Thursday, October 16, 2008

No Child Left Inside: 4th Graders in the Red Mountain Mining District

Last week I took a group of 4th Graders from a nearby elementary school to the old ghost town (I guess there aren't any new ones) of Ironton Colorado. This area is smack in the middle of the Red Mountain Mining District and has quite a few nearby mines to examine. Here we are standing on the tailings from the Larson Brothers mine. The mining district is pretty much right on the rim of the Silverton caldera, with the ore deposits all being associated with breccia pipes and the ring fault system at the rim of the caldera. Walking around the district you can see the remnants of the breccia pipes with small mines (and the occasional large one) at each base.

The kids were quite interested in the color of the water coming out of the mine and even though the chemistry was a bit over their heads, they got the idea that the pyrite oxidised into a strong acid. Then they all jumped over the stream so that the acid water wouldn't dissolve their shoes.

From here, we walked up valley into the town itself and then visited the renovated Colorado Boy headframe. The Colorado Historical Society has done an awesome job restoring the structure which I have shown to my college and high school classes on our field trips here. There is not much written about what was mined here beyond the usual, copper, silver and galena ores. It is also a great place to take a rest during a mid winter ski. This picture nor the next was of course not taken last week

Above the Colorado Boy is the remnants of an old wooden flume that transported a tailings slurry to the massive tailings pile in the valley bottom. The image here is the old suspension structure carrying the pipline across Corkscrew Gulch. Legend around here suggests that when this was made, it was the 2nd largest suspension bridge in Colorado. They engineered the pipeline so that it bowed upwards when there was no load and then during slurry operations it would assume the correct downward slant. Please don't cross the bridge now!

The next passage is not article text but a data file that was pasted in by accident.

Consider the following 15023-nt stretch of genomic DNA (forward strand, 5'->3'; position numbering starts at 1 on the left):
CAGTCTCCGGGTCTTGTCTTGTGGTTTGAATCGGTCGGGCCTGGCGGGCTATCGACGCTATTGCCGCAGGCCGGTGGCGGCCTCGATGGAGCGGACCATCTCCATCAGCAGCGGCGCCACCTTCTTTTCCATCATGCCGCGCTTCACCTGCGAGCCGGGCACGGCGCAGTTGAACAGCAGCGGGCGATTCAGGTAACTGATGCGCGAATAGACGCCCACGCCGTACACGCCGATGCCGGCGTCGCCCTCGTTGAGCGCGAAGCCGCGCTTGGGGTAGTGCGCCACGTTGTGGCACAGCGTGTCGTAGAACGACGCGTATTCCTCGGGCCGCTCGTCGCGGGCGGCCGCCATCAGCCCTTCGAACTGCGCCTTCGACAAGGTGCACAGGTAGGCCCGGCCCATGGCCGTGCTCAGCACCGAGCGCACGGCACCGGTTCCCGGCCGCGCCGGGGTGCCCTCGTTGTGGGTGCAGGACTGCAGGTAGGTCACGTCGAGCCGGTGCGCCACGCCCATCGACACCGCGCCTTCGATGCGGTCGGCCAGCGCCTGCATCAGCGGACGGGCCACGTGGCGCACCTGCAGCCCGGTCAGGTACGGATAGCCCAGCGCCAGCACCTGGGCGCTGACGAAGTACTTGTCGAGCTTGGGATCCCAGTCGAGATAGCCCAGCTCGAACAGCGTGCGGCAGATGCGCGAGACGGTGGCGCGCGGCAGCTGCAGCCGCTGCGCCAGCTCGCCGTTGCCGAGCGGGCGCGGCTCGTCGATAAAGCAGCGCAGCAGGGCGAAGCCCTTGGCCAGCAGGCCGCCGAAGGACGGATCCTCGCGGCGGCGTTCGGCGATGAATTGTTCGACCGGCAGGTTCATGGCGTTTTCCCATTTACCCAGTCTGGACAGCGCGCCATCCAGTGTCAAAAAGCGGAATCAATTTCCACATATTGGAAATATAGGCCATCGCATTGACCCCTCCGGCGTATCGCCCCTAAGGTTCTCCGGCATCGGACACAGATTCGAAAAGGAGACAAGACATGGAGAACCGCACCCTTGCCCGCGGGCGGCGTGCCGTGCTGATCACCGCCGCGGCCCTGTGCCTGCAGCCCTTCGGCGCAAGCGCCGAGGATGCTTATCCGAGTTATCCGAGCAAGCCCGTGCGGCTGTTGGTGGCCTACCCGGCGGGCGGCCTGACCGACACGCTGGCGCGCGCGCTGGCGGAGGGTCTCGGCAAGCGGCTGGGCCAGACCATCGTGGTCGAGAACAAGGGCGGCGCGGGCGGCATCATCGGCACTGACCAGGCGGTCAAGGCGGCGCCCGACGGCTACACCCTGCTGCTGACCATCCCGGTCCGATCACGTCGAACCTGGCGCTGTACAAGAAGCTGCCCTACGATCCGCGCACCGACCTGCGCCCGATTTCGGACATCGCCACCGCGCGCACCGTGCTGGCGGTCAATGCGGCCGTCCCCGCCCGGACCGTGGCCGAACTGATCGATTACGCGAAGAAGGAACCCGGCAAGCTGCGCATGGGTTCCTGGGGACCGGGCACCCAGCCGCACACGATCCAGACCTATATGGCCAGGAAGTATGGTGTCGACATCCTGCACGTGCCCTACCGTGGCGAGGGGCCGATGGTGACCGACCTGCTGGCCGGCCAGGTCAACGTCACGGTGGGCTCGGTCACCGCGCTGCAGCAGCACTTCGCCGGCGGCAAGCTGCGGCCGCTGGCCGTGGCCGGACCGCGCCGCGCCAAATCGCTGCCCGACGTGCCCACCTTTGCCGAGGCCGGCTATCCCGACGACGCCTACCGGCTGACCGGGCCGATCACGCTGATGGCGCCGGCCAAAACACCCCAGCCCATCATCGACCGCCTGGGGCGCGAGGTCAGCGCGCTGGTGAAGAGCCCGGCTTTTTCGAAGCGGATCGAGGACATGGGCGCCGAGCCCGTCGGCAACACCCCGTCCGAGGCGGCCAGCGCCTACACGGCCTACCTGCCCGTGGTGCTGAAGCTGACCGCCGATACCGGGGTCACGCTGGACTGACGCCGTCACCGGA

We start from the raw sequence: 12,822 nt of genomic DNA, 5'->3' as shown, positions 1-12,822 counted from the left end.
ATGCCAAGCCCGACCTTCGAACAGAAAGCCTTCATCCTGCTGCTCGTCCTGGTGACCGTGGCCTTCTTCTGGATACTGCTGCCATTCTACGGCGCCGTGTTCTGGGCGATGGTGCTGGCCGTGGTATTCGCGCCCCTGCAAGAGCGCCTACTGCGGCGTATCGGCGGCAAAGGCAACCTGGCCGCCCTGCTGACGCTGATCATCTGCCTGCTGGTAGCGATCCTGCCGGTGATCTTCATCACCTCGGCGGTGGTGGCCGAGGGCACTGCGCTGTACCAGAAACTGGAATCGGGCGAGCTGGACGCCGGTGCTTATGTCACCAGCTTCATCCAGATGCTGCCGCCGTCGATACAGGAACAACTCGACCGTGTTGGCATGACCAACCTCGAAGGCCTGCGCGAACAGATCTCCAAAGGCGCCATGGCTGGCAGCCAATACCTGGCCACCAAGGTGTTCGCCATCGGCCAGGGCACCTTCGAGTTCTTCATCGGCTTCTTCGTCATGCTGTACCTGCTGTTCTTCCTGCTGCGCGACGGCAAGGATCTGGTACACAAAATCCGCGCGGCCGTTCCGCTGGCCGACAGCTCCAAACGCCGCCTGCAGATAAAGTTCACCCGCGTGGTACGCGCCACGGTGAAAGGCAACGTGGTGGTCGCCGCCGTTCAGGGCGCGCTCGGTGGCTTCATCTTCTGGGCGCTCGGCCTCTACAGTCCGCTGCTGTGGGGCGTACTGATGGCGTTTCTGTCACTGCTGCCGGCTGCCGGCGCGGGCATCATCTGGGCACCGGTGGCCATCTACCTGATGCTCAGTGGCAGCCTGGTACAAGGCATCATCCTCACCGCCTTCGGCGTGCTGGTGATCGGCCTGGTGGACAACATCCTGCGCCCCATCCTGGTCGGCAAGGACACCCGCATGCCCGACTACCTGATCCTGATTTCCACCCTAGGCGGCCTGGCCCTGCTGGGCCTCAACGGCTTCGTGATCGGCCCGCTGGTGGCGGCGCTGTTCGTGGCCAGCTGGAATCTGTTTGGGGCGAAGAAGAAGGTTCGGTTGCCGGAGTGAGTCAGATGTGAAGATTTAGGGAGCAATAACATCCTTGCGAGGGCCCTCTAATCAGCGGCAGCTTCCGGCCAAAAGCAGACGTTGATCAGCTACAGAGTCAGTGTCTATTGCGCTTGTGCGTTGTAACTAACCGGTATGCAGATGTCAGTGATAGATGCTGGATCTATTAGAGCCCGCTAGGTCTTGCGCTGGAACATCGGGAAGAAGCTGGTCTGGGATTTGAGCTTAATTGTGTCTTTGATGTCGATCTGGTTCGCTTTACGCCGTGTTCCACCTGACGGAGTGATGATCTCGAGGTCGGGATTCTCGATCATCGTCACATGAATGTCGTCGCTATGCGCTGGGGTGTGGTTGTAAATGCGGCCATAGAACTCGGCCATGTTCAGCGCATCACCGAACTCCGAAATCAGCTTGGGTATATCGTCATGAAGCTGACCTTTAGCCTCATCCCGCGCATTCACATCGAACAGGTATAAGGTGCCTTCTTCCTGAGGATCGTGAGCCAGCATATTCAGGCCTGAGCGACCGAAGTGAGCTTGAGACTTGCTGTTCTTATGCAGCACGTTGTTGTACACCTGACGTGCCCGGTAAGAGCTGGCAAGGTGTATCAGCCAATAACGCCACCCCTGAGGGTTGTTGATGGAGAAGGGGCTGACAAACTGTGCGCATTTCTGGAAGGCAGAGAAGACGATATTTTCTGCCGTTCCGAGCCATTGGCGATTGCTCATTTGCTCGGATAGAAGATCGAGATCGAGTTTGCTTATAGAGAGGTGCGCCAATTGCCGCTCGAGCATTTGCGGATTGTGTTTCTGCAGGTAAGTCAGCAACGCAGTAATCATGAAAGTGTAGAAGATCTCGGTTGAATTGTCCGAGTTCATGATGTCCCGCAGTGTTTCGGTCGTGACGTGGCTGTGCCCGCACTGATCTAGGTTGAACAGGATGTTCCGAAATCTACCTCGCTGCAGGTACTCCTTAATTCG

Tuesday, October 7, 2008

geologic time and the budget- An analogy of sorts


I was thinking about asking the Department of the Treasury for some help this semester in explaining exactly what 4.5 billion years looks like. They seem to have no problems with really large numbers. Here is a link to a story about the national debt clock being out of room.

Perhaps scientific notation will help? How many significant digits do you want?

Monday, October 6, 2008

Black Rocks

Last weekend was spent on a stretch of the Colorado River through Ruby and Horse thief Canyons. It was an awesome early fall day with warm daytime temperatures and the leaves just starting to turn.

Here, our flotilla is approaching the Black Rocks Monocline. Black rocks is the local name for...well, an outcrop of black rocks where this stretch of river sees its only rapid. I am not sure but it seems as if the Laramide left us more than our fair share of monoclines on the Colorado Plateau. My field work is very limited, but we seem to have a bunch. Anyway. The monocline shows a great bend in the Wingate-Kayenta-Chinle combination, much different from the usual flat lying cliffs we are used to seeing. Around the river bend will be the Black Rocks. These pre-Cambrian rocks are much harder than the Mesozoic sediments found everywhere else. The river channel in this section is much narrower, but deeper and the whole flow must squeeze through the channel creating a faster current, with some great hydraulics. I have seen whirlpools appear out of now where and just slap a canoe over, capsizing the boat and throwing dinner into the water, not to mention the two paddlers.

These rocks have been dated to 1.7 billion years old and it looks like a migmatic pegmatite with a few quartz veins shooting through (did I think of taking a close We had even camped one canyon up river with a great outcrop of the same material. Oh well, sitting right on top of this early Proterozoic black rock is the Mesozoic Chinle formation which clocks in at about 200 million years old. This trip was for fun, but every early summer I take a few geology-hungry K-12 teachers down this stretch and they love being able to stand on 1.5 billion years of missing Earth history. wow!